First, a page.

Public Resource
Can Americans Talk About Their History Without False Antagonism?
Paul Oshinski. Greater Good Magazine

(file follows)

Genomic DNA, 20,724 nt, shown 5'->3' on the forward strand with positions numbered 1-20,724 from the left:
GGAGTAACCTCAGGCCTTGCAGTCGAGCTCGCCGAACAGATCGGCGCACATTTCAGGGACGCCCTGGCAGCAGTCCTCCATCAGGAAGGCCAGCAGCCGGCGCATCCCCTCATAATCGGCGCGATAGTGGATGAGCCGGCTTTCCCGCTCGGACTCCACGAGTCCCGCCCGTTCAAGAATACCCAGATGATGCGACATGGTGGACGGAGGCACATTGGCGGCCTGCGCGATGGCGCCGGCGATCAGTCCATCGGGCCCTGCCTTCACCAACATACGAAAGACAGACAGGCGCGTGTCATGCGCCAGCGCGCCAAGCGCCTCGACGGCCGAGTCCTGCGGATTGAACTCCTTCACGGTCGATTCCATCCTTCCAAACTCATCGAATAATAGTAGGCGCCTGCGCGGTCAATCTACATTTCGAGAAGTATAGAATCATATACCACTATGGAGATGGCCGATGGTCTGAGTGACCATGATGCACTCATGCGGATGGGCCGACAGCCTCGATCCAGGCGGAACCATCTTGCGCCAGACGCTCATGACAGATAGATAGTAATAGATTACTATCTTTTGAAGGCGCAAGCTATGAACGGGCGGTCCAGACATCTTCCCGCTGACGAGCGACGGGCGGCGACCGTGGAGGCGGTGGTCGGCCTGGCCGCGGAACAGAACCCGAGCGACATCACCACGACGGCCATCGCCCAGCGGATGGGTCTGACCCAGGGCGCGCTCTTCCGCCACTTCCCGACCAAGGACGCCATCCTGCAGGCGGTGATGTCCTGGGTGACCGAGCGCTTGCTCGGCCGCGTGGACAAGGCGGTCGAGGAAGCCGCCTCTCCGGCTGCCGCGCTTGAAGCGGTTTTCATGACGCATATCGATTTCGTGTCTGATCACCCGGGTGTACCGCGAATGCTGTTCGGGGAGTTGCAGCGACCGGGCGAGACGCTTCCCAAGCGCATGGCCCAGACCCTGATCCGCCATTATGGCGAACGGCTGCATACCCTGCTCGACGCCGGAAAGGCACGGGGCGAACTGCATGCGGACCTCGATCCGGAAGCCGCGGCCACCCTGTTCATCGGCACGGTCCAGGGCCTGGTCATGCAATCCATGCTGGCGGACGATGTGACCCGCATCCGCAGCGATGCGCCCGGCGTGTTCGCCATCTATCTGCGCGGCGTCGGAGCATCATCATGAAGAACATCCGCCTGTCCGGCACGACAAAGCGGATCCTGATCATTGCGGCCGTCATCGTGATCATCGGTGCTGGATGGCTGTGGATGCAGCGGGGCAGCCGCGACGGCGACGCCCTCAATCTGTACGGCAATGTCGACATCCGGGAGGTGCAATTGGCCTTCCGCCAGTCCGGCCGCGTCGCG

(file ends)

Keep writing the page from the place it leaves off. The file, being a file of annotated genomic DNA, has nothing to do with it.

Americans think they disagree about their national history more than they actually do. Republicans think Democrats want to teach a history exclusively defined by shameful oppression and guilt, while Democrats believe Republicans want to overlook grave injustices like slavery and racism—yet both impressions are incorrect. For example, the proportion of Republicans who agree that “Martin Luther King and Rosa Parks should be taught as examples of Americans who fought for equality” is more than two times more than Democrats think (93% versus 35%). In another example, about twice as many Democrats believe “students should not be made to feel guilty or personally responsible for the errors of prior generations” than Republicans think (83% versus 43%). How can we close that perception gap? First, correcting misperceptions can reduce perception gaps. Second, we can all personally do our best to reduce our own perception gaps. Third, enter into dialogue with someone with a different political viewpoint. Fourth, help build an alternative social network ecosystem of people with a variety of viewpoints.